A voltage proportional to the mark-space ratio is derived from control circuitry (not shown) and supplied to terminal 64; the magnitude of resistors 40 and 42 are chosen such that the inverting input will be at a voltage level which is less than that of the non-inverting input (determined by the magnitude of resistors 44 and 46) when the mark-space ratio is less than a predetermined value, typically25 percent. When the mark-space ratio isless-than the selected value the output voltage of comparator 54 will be at its most positive level; otherwise it will remain at, its most negative level.

A pullup resistor is connected between the positive bus and the output terminal 62 and a diode 56v is negative and the voltage at the output terminal 62 will be negative. If the armature current is in excess of the preset level and themark-space ratio is less than its preset level, the output'voltage of both comparators will now be at a positive level, causing the voltage at output terminal 62 to also be positive, indicating motor operation in a braking mode. V

Referring now to FIG. 5 there is shown in schematic form a complete circuit for the control of a direct current motor drive system employing a preferred embodiment of the invention. Elements common to the previ ously described figures have the same numbers. The power circuit comprising the battery 10, motor field l4 and armature 12, power switch 18, armature shunting diode 16, motor shunting diode 20, and current transducer 22 was described previously in conjunction with FIG. 1.

The differential current amplifier 24 employs an operational amplifier 76 connected as a differential amplifier in a manner well known in the art, and previously described in respect to comparator 32. The inverting input of the amplifier 76 is connected to the midpoint of resistors 66 and 72 which form a series circuit between a first terminal of current transducer 22 and the negative bus. The non-inverting input-of the amplifier 76 is connected to the junction of resistors 68 and 70, which are serially connected between the second terminal of the current transducer 22 and the negative bus. A gain controlling resistor 74 is connected between the inverting-input and the output terminal of amplifier 76. The output of the amplifier 24 is then a voltage which is related to the voltage developed across the current transducer 22 by a constant of proportionality.

A rheostat ll6connected between the system common and the negativebus is the control available to the system operator and, in an electric vehicle, is mechanically linked to the accelerator pedal. The position of the rheostat wiper provides a reference voltage with respect to the system common that serves as an input to controlled acceleration circuit 114. The purpose of the controlled acceleration circuit, is to limit the rate of inthrough resistor 108 to a voltage which serves to reset the controlled acceleration circuit 114. When a posi-- tive voltage is applied to the base electrode of transistor 110 through resistor 108, the transistor becomes conductive and the voltage across capacitor 112 is effectively clamped to zero. An output resistor 106 has one end connected to the junction between resistor 104 and capacitor 112, with the other terminal serving as the tween the inverting input or summing junction and the output of amplifier 124 and converts the input current to a proportional output voltage. This voltage is supplied to a control circuit 128 which advantageously includes an oscillator and a commutating circuit for operating power switch 18. Ideally, the oscillator will time the turn-on gating pulses such that the mark-space ratio of the power switch is a linear function of the'oscillator input voltage, in which event the voltage output of the amplifier 126 will be directly proportional to the voltof potentiometer 88 and the output voltage of comparator 82 switches to a positive level. Since diode 84 is now forward biased a positive current is supplied to the control amplifier 126, reducing its output voltage and effecting a reduction in the mark-space ratio of the power switch 18 which in turn reduces the current flowing through the motor armature. I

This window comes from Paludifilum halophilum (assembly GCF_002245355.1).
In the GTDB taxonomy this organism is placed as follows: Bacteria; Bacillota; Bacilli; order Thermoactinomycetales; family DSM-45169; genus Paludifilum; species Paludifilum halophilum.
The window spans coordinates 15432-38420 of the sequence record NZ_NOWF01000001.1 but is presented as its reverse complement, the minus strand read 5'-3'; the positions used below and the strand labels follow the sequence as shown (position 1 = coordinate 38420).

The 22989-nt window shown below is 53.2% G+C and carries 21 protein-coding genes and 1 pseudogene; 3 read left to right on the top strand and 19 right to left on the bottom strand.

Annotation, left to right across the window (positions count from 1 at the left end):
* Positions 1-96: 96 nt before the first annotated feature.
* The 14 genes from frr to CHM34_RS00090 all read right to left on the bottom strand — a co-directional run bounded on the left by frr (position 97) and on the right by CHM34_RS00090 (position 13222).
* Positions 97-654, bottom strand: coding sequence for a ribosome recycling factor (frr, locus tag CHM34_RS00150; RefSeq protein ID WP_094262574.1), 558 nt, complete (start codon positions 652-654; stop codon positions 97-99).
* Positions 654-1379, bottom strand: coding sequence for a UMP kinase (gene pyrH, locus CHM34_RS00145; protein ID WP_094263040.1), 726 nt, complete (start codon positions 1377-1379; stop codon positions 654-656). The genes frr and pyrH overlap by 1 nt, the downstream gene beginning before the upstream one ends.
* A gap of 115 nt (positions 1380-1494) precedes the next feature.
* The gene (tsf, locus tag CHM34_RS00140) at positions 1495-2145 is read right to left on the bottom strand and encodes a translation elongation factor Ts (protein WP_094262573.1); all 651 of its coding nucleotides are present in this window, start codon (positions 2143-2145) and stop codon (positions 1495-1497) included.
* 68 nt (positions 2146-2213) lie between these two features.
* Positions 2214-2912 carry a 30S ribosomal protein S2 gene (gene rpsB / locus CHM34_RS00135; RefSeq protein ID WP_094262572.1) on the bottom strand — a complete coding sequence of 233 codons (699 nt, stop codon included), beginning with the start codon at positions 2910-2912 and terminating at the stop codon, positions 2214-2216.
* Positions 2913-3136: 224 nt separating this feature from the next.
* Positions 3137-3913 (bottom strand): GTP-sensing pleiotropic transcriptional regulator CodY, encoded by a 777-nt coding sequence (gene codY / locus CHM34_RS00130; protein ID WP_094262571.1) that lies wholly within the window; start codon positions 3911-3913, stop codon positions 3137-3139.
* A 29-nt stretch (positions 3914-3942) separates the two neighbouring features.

During braking, two functions must be accomplished. First, the-reset terminal of the controlled acceleration circuit 114 must be biased to energize transistor 110 for shunting capacitor 112, nullifying the effect of acage applied to the motor. An oscillator of this type is I described in my co-pending US. patent application Ser. No. 319,526. filed Dec. 29, I972, and entitled Controlled Variable Time Ratio Circuit.

The voltage applied to the motor terminals is now seen to be a function of the magnitude of current flowing from the summing junction (inverting input) of operational amplifier '124, which has its non-inverting input connected to the system common.

There are threesources of current in the summing junction of amplifier 124; the output current of the controlled acceleration circuit 114, the output of the current-limit circuit 96 which will be described later, and an input current from a creep adjustment network 117. The creep adjustment network supplies a reference current proportional to the torque desired with zero depressionof the accelerator pedal. The input is supplied by a series circuit composed of a resistor 118 and a potentiometer 120 which can be adjusted to provide the desired current level. In the absence of a current-limit signal, the motor voltage is then determined by the combination'of voltages applied by the creep adjustment circuit and the accelerator pedal rheostat 116.